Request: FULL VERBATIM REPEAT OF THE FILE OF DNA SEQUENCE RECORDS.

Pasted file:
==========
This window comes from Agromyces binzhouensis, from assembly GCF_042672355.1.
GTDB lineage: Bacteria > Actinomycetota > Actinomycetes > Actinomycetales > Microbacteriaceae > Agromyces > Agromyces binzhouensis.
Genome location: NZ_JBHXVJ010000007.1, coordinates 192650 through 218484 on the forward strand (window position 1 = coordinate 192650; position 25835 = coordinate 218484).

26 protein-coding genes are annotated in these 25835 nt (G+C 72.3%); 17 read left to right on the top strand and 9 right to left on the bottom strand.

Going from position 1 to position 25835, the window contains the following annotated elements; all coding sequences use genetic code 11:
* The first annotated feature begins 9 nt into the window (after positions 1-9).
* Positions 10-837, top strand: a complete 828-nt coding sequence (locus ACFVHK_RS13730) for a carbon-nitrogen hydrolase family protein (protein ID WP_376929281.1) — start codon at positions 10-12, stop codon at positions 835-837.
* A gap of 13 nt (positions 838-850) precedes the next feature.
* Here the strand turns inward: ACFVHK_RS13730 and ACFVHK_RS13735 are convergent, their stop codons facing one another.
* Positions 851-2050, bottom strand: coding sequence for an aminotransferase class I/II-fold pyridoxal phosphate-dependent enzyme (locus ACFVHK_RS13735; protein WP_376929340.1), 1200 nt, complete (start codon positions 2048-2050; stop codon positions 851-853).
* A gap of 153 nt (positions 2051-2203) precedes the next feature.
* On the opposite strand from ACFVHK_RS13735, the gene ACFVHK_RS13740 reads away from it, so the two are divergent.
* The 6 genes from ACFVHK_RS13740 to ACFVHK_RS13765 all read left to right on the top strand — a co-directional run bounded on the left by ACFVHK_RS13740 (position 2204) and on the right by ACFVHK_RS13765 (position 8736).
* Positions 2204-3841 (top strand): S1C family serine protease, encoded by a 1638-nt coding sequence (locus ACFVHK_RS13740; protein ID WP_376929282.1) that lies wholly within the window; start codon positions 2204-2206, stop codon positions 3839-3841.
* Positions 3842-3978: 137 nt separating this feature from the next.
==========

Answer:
This window comes from Agromyces binzhouensis, from assembly GCF_042672355.1.
GTDB lineage: Bacteria > Actinomycetota > Actinomycetes > Actinomycetales > Microbacteriaceae > Agromyces > Agromyces binzhouensis.
Genome location: NZ_JBHXVJ010000007.1, coordinates 192650 through 218484 on the forward strand (window position 1 = coordinate 192650; position 25835 = coordinate 218484).

26 protein-coding genes are annotated in these 25835 nt (G+C 72.3%); 17 read left to right on the top strand and 9 right to left on the bottom strand.

Going from position 1 to position 25835, the window contains the following annotated elements; all coding sequences use genetic code 11:
* The first annotated feature begins 9 nt into the window (after positions 1-9).
* Positions 10-837, top strand: a complete 828-nt coding sequence (locus ACFVHK_RS13730) for a carbon-nitrogen hydrolase family protein (protein ID WP_376929281.1) — start codon at positions 10-12, stop codon at positions 835-837.
* A gap of 13 nt (positions 838-850) precedes the next feature.
* Here the strand turns inward: ACFVHK_RS13730 and ACFVHK_RS13735 are convergent, their stop codons facing one another.
* Positions 851-2050, bottom strand: coding sequence for an aminotransferase class I/II-fold pyridoxal phosphate-dependent enzyme (locus ACFVHK_RS13735; protein WP_376929340.1), 1200 nt, complete (start codon positions 2048-2050; stop codon positions 851-853).
* A gap of 153 nt (positions 2051-2203) precedes the next feature.
* On the opposite strand from ACFVHK_RS13735, the gene ACFVHK_RS13740 reads away from it, so the two are divergent.
* The 6 genes from ACFVHK_RS13740 to ACFVHK_RS13765 all read left to right on the top strand — a co-directional run bounded on the left by ACFVHK_RS13740 (position 2204) and on the right by ACFVHK_RS13765 (position 8736).
* Positions 2204-3841 (top strand): S1C family serine protease, encoded by a 1638-nt coding sequence (locus ACFVHK_RS13740; protein ID WP_376929282.1) that lies wholly within the window; start codon positions 2204-2206, stop codon positions 3839-3841.
* Positions 3842-3978: 137 nt separating this feature from the next.